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ARS Home » Northeast Area » Orono, Maine » New England Plant, Soil and Water Research Laboratory » Research » Publications at this Location » Publication #279419

Title: Understanding the molecular basis of the resistance of Phytophthora infestans to fungicides by functional genomics

item Champaco, Ethel
item Larkin, Robert - Bob
item De Los Reyes, Benildo

Submitted to: Northeast Potato Technology Forum Abstracts
Publication Type: Abstract Only
Publication Acceptance Date: 3/4/2012
Publication Date: 3/7/2012
Citation: Champaco, E., Larkin, R.P., De Los Reyes, B.G. 2012. Understanding the molecular basis of the resistance of Phytophthora infestans to fungicides by functional genomics. Northeast Potato Technology Forum Abstracts. p. 34.

Interpretive Summary:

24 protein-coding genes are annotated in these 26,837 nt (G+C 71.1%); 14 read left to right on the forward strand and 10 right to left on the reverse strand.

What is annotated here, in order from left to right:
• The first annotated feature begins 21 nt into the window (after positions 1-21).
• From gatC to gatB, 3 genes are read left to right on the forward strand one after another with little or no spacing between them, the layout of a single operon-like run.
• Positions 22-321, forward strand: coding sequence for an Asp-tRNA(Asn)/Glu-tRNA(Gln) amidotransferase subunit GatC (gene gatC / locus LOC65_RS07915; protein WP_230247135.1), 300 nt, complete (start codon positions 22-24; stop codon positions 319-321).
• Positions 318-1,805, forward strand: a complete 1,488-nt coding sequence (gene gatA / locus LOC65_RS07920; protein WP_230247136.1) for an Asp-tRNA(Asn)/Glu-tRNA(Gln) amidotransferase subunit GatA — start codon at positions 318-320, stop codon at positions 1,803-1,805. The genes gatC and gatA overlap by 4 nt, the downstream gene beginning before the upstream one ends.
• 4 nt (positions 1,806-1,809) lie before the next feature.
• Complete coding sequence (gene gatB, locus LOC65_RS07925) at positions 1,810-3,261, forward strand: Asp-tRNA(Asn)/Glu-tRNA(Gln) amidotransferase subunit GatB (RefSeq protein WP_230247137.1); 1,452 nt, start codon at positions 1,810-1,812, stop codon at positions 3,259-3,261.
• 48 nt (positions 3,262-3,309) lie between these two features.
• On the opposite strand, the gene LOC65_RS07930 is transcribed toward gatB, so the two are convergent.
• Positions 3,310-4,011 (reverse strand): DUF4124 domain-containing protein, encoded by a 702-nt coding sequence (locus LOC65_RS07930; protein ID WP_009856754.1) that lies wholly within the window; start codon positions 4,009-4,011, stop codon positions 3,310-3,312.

Technical Abstract: Development of resistance to fungicides is a major concern in managing potato late blight disease caused by Phytophthora infestans. The problem is P. infestans is capable of sexual recombination contributing to increased strain variability and high adaptability that hastens the development of resistance to fungicides. Many of the fungicides currently being used do not have curative activity, so frequent applications are necessary, as often as every 3-5 days to protect against infections. The impact on the environment is therefore of great concern. Using a functional genomics approach, preliminary research was conducted to develop some insights on how P. infestans adapts to strong selection pressures imposed by constant fungicide application. Two isolates with subtle differences in Mefenoxam resistance were exposed to low and moderate concentrations of Mancozeb (Dithane 75DF Rainshield, 75% active ingredient) or Mefenoxam (97% active ingredient). A high titer cDNA library consisting of 1.3 x 107 primary clones was obtained and subsequently amplifed to achieve almost 5.0 x 1019 clones representing all the genes that are expressed by the two strains challenged with these fungicides. The constructed library is composed of lambda bacteriophage containing cloned cDNA inserts ranging in size from 500 to 1,000 bp. A total of 560 clones were randomly selected from both the primary and amplified secondary library. Plasmid DNA was prepared from each clone, digested with restriction enzymes EcoRI and XhoI, electrophoresed on an agarose gel and those plasmid prep showing insert sizes of >500 bp were selected for partial sequencing. Approximately 400 ESTs were obtained and putative gene identification and function were determined.